ARI SHAPIRO, HOST:
An explosion of coronavirus cases, intensive care units approaching capacity, a field hospital set up for overflow patients - health care workers in the Midwest now face some of the same nightmare scenarios that their colleagues in New York saw this spring. That takes an emotional toll, one that sometimes emerges after the storm has passed. Kimberly Johnson knows this well. She is a therapist in Long Beach, N.Y., who provides free services to health care workers through a network called emotionalppe.org.
KIMBERLY JOHNSON: I think they're getting in touch now because things are getting quieter. So in the beginning, a lot of them were in that high-stress, high-response mode. And during that time, they may not be as active in kind of processing what's going on or what they've been through. And now, months later, we're starting to see kind of the quieting come in and it coming back up for them.
SHAPIRO: Tell me what you're hearing.
JOHNSON: I hear a lot - from those that reach out, a lot of retelling of the stories of sitting with people as they passed and doing the FaceTime messages with family and the really feeling grief and still processing the grief of those losses and the multiple losses at one time and kind of the problems with trying to balance what they went through there with their own family members getting sick and going into the hospital, managing - how do you respond to a loved one, you know, going onto a ventilator when you can't even be there yourself to be supportive of them? So that - and then also the concern of, what might I be bringing home?
JOHNSON: You know, how do I clean up? How do I come back into my family and not put my experiences back into their environment and still make home a safe place?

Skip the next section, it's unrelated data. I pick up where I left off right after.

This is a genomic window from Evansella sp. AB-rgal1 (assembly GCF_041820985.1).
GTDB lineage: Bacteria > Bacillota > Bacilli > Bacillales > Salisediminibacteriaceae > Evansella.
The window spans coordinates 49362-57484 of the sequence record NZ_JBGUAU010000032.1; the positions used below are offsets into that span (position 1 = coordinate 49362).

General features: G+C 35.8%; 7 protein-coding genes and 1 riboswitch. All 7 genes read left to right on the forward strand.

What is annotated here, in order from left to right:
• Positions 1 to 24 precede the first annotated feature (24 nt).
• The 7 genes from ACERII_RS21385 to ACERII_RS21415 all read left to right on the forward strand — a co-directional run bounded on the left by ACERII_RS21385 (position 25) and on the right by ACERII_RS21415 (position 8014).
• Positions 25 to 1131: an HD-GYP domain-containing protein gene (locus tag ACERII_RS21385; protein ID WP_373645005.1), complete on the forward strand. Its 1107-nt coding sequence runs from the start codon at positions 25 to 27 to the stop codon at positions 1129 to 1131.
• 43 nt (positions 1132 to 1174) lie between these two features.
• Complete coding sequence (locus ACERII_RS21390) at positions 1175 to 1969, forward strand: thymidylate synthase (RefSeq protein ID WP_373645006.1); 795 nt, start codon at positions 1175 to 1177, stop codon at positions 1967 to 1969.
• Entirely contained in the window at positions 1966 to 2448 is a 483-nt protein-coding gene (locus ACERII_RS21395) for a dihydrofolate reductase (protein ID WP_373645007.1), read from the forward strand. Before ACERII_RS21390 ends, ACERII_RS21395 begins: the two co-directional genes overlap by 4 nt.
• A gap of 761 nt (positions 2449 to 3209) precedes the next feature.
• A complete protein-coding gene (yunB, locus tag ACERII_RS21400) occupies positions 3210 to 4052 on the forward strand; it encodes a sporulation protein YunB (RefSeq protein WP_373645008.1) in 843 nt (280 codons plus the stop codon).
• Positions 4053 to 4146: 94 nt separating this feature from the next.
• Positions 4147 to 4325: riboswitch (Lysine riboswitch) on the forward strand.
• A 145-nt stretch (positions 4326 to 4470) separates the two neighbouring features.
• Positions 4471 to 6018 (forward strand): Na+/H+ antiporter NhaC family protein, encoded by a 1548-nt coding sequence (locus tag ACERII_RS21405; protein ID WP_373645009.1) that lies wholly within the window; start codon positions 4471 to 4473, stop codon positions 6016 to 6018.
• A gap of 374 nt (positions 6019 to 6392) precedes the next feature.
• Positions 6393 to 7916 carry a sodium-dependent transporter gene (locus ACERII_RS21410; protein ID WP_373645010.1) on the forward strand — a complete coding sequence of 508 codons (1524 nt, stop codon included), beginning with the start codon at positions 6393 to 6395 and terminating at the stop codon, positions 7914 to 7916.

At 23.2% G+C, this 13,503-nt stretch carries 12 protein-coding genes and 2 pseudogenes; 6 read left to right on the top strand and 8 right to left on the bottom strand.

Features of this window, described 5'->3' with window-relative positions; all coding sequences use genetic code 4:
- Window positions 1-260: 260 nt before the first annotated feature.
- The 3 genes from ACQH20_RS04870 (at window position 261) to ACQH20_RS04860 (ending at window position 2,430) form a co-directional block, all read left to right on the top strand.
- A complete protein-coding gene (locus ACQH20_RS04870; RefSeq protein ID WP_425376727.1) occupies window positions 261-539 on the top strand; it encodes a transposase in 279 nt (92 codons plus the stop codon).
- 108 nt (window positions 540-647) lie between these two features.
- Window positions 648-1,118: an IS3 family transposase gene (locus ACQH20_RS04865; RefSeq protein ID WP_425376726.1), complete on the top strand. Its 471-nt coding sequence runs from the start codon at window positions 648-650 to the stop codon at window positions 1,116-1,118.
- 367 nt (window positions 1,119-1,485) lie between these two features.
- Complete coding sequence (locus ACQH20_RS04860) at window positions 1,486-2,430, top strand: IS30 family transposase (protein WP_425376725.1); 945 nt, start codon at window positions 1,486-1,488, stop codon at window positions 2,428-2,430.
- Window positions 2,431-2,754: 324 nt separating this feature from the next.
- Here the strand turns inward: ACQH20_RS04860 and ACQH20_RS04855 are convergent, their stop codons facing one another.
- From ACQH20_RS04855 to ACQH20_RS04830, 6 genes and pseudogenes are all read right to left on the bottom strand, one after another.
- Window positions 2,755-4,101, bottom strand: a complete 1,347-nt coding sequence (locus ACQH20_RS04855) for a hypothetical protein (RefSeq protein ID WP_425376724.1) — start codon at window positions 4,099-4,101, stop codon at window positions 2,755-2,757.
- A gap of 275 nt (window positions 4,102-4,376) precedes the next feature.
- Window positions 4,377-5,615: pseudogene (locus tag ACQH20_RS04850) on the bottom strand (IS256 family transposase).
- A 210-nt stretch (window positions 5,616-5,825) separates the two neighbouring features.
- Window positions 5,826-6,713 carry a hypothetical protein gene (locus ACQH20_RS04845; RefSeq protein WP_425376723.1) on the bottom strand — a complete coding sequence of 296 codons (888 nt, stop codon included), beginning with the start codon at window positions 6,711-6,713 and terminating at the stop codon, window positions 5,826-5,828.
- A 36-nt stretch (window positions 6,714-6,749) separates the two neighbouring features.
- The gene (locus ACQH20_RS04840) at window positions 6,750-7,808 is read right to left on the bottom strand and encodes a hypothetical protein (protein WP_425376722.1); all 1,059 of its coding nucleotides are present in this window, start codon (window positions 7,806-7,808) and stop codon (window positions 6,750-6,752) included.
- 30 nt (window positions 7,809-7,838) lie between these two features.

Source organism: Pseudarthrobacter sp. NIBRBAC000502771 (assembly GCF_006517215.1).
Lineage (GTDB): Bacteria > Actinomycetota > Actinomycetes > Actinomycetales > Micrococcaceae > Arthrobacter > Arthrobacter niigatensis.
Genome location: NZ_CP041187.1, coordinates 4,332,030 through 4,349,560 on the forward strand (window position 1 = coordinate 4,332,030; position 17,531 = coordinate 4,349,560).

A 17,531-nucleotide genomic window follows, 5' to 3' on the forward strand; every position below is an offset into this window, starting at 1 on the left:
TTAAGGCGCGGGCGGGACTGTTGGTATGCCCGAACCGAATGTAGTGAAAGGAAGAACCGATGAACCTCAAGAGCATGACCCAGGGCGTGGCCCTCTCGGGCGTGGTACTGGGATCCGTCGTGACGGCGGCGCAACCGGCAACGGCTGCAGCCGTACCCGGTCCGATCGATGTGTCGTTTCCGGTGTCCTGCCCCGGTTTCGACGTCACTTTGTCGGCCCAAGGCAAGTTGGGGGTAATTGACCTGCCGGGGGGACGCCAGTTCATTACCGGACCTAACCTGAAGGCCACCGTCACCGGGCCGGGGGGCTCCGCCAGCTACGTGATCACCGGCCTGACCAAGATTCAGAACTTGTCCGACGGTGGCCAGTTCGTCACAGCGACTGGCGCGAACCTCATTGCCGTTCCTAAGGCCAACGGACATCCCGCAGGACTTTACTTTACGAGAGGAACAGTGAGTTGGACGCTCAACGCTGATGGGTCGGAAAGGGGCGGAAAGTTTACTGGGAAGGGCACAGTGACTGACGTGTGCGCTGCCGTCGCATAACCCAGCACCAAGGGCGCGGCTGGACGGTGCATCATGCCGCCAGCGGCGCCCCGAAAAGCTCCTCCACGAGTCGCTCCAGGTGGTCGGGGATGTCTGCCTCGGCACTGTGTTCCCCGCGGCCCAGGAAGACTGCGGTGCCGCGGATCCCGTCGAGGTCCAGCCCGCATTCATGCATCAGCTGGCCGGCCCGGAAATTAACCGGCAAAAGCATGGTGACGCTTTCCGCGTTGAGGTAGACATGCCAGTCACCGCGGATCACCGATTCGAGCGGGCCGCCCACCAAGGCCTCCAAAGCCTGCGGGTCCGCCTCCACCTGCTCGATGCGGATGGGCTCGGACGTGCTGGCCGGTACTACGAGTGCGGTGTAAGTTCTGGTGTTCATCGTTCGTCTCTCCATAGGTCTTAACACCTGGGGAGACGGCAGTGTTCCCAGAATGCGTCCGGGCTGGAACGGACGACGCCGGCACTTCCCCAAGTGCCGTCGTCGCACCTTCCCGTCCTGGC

SHAPIRO: Do people tell you that they're burned out or thinking of leaving the profession?
JOHNSON: You know, I haven't heard that. Burnout is something that we will often see in people that have gone through kind of this prolonged traumatic experience. But I don't hear people talking about leaving. I don't hear about - the people that come to me are not necessarily talking about, I want out. It's, is what I'm experiencing normal? When will it get better? How can I help myself and my family? It's really people looking at, how can I continue to do the work I'm doing and doing the quality of work I'm doing kind of with this situation as it is?
SHAPIRO: How do you answer the is what I'm experiencing normal question when nothing about this pandemic is at all normal?
JOHNSON: Oh, yeah, the pandemic itself isn't normal. But the human response of these medical workers, I think, is very normal. When we looked back at how people responded to other kind of extreme events - say, like 9/11 or even Superstorm Sandy when it hit in this area - a lot of the same symptomology emerges - difficulty sleeping, problems with eating, problems with - you know, kind of ruminations about what happened, issues with frustration and anger, depression. It's a lot of similarity there. So we can speak to how what they're feeling is something we may expect to see amongst people that have dealt with these extreme stress events and then talk about different ways that they can kind of self-care through that.
SHAPIRO: Is there anything you've heard from a client that you wish the public could be aware of?
JOHNSON: That's a good question. Wear a mask. Literally, that's one of the first things that comes up often - is, why aren't more people taking this seriously? I wish people knew what I had been through and what I saw. I can't say that's a ubiquitous thought, but it is definitely something that my patients have shared. Don't take this lightly.
SHAPIRO: Kimberly Johnson, thank you for the work that you're doing and for talking with us about it.
SHAPIRO: She provides free therapy to frontline workers through emotionalppe.org.
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